Sharon Tate’s sister also had a positive reaction to Margot Robbie’s performance in the drama. Debra Tate said she cried when Tarantino invited her to view the film because Robbie’s performance sounded so much like her. She felt like she “actually got to see her sister again”. On the flip side, Bruce Lee’s daughter was unhappy with the portrayal of the action legend because he came off as an “arrogant asshole” in the film.

Terry Crews Hilariously Responds To Hobbs And Shaw’s Reported Fighting Contract Stipulations

Performing in an action movie is a physically demanding job, and some actors are only willing to go so far when it comes to choreographing. Case in point, it was recently reported that Hobbs and Shaw stars Dwayne Johnson and Jason Statham had it stipulated in their contracts that they could not only take a certain amount of damage through the course of the spinoff, but also weren’t allowed to lose a fight on camera.

Well, Terry Crews, who’s collected plenty of action roles over more than a decade, has responded to this report by making it clear he’s endured plenty of punishment on screen and takes great pride in doing so.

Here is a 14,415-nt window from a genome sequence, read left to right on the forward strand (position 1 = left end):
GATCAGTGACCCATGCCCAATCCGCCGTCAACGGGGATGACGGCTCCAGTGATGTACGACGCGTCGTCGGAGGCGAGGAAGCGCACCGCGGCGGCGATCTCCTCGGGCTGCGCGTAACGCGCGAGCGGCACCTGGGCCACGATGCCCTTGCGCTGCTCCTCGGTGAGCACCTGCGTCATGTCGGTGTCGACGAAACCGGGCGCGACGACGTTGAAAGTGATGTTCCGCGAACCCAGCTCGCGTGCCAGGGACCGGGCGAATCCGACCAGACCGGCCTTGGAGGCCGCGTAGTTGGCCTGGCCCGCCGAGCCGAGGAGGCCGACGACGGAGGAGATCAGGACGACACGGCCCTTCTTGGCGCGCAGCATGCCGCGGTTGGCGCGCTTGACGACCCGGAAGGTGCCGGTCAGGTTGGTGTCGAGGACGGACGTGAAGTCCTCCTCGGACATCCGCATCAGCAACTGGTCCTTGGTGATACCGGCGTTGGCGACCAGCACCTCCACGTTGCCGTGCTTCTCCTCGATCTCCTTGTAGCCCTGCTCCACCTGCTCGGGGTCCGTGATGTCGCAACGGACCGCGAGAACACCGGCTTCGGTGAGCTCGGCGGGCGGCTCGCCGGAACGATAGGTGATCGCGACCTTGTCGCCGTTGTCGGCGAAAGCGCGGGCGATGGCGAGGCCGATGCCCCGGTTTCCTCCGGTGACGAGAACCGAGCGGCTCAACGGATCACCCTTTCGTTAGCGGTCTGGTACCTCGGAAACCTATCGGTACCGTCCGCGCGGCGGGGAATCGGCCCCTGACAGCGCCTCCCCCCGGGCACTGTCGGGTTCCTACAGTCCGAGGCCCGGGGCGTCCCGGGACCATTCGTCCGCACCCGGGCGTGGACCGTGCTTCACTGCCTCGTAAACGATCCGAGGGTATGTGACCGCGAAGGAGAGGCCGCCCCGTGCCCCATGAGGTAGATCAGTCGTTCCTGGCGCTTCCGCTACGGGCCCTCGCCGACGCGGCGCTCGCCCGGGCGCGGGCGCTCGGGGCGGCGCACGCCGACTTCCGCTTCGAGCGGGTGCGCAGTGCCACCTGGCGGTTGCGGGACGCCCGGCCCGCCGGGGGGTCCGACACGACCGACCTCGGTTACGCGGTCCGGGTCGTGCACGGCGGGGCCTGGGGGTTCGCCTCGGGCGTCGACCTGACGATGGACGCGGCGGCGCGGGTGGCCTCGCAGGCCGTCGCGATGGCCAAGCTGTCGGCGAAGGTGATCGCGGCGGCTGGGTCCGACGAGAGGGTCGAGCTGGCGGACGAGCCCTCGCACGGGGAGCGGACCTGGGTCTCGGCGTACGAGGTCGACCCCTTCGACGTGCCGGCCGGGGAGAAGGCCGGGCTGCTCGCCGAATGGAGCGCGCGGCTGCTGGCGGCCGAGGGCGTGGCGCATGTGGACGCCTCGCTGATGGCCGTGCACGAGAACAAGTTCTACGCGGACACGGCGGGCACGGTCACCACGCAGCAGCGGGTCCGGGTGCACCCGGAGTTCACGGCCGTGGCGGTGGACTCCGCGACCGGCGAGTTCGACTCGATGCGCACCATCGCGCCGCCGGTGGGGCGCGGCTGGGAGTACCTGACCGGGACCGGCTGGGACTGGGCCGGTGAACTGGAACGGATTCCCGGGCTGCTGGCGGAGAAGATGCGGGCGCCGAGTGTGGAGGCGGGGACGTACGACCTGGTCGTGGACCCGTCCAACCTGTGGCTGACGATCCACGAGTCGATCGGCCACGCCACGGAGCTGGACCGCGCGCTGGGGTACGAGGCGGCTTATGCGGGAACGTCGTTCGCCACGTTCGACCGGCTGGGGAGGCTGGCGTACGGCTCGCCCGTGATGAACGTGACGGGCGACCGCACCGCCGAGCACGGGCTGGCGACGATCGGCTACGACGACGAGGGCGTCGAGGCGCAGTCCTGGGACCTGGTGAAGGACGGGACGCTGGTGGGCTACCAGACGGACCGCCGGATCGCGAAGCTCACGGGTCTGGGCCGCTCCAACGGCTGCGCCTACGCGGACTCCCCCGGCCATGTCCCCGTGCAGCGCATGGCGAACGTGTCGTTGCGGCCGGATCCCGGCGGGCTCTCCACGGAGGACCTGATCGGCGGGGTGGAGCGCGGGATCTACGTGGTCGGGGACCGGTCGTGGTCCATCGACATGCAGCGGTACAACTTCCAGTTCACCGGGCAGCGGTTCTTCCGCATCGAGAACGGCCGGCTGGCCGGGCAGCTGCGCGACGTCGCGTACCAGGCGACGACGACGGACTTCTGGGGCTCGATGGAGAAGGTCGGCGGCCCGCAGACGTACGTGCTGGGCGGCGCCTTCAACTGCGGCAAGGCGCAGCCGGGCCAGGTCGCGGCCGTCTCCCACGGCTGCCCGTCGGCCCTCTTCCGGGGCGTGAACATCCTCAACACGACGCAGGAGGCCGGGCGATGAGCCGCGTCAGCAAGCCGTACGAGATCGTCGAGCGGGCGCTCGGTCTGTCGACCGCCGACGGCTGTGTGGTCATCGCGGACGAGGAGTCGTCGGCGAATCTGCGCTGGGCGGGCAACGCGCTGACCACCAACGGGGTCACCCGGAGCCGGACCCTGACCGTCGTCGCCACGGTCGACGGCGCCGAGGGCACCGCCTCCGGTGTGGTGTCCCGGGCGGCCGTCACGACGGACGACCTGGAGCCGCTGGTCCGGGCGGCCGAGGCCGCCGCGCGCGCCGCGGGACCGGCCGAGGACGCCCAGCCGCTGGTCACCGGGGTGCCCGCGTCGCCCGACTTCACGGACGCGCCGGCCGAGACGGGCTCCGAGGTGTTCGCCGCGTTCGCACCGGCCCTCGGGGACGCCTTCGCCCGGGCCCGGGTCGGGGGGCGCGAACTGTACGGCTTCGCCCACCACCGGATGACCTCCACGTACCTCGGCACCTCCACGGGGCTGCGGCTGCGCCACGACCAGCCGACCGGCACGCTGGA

Be sure to look through Terry Crews’ full Twitter thread to see other examples of how he was physically put through the ringer or just straight-up ridiculed in past movies and even on his TV series Brooklyn Nine-Nine. Considering he’s comfortable drawing attention to all these moments, we can reasonably assume that Crews doesn’t plan on inserting stipulations like the ones Dwayne Johnson and Jason Statham had into future contracts.

For what it’s worth, these kind of contract stipulations aren’t new to the Fast & Furious franchise. Vin Diesel also didn’t want to be seen getting beaten up too much in past installments of the franchise and even had someone keeping track of how many blows he’d taken to make sure they fell within his preferred damage ratio.